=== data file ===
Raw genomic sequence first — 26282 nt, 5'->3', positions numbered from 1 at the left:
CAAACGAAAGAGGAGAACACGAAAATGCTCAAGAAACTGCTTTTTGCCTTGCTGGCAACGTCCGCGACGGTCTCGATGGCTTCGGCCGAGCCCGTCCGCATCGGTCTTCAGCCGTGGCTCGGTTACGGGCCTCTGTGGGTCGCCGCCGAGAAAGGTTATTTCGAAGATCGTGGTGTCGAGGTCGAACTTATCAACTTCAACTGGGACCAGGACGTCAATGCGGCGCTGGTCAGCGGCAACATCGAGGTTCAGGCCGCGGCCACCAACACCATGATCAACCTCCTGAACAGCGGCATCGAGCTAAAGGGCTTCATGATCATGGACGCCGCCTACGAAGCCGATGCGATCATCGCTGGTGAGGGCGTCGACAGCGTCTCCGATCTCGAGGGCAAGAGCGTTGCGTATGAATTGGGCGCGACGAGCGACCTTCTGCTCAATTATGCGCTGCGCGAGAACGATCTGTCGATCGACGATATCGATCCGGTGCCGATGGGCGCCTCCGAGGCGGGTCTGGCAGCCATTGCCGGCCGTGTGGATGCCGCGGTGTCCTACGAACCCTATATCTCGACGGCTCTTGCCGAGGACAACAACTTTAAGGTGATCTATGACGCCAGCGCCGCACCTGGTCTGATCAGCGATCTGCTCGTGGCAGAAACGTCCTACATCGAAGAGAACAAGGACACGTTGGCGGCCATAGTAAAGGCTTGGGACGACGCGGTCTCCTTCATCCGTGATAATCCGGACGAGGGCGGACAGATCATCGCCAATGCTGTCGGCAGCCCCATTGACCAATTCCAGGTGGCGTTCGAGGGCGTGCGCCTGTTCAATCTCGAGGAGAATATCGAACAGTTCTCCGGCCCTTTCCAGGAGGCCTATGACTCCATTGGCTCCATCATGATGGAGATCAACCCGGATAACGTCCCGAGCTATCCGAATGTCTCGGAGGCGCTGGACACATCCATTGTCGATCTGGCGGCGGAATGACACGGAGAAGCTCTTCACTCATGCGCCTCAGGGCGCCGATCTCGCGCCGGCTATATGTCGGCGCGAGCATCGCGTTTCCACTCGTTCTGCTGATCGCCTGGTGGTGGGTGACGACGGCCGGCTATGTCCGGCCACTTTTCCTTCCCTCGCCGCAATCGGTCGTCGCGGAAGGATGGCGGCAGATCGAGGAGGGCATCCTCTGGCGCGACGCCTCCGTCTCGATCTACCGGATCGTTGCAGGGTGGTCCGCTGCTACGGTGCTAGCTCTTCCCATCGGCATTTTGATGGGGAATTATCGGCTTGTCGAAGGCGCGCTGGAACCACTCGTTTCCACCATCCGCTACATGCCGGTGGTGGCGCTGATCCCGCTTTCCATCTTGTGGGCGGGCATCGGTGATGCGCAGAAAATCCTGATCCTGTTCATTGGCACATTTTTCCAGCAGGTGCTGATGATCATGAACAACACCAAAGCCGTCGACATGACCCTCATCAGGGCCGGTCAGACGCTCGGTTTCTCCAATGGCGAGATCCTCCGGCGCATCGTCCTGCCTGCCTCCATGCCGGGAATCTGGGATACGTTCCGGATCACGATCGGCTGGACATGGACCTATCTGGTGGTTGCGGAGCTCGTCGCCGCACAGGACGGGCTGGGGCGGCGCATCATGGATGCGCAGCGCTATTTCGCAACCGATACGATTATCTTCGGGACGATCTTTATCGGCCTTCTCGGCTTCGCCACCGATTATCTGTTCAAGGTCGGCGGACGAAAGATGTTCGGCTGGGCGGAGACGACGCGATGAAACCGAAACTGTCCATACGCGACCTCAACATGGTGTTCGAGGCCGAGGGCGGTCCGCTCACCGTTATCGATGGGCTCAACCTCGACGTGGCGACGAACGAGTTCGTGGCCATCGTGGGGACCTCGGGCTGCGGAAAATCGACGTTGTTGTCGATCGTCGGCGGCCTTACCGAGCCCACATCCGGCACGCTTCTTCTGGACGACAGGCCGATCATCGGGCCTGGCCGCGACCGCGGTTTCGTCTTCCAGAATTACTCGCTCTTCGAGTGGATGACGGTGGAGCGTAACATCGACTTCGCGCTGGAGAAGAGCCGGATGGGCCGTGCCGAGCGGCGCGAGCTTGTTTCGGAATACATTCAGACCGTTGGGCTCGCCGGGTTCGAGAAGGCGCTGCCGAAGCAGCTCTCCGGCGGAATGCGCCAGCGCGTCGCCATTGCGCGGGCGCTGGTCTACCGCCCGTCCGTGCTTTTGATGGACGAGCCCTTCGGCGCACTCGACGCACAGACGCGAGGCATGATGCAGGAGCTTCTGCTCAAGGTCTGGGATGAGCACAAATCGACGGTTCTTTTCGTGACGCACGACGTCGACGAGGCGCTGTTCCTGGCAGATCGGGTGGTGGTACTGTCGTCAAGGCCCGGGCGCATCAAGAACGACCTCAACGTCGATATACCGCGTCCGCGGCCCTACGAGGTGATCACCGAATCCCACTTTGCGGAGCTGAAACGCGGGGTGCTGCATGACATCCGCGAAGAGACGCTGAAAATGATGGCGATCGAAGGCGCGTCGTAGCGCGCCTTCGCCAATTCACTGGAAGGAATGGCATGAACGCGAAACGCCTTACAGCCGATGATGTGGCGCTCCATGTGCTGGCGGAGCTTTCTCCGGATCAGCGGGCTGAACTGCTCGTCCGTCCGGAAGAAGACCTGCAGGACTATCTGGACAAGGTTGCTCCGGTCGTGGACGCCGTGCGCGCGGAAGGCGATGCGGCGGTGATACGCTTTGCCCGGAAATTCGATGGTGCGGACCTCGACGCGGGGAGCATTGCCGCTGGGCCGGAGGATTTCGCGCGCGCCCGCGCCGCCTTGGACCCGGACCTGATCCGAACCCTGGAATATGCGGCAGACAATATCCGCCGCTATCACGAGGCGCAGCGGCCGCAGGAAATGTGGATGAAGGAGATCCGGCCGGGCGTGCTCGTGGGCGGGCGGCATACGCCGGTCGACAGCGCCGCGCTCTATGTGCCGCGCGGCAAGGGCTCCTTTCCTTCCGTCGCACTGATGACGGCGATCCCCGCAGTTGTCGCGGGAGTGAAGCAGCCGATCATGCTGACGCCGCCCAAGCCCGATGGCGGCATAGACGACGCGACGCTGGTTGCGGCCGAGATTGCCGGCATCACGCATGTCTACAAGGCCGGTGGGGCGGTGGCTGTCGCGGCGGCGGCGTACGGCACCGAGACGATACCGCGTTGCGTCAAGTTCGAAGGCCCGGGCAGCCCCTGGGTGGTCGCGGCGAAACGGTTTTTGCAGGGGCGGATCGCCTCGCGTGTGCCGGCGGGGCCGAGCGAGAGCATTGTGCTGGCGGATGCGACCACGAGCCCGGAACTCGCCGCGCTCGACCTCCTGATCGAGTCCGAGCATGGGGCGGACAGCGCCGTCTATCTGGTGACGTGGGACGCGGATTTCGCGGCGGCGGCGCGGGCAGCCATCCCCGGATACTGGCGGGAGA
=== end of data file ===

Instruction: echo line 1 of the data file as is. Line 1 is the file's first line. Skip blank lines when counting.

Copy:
Raw genomic sequence first — 26282 nt, 5'->3', positions numbered from 1 at the left: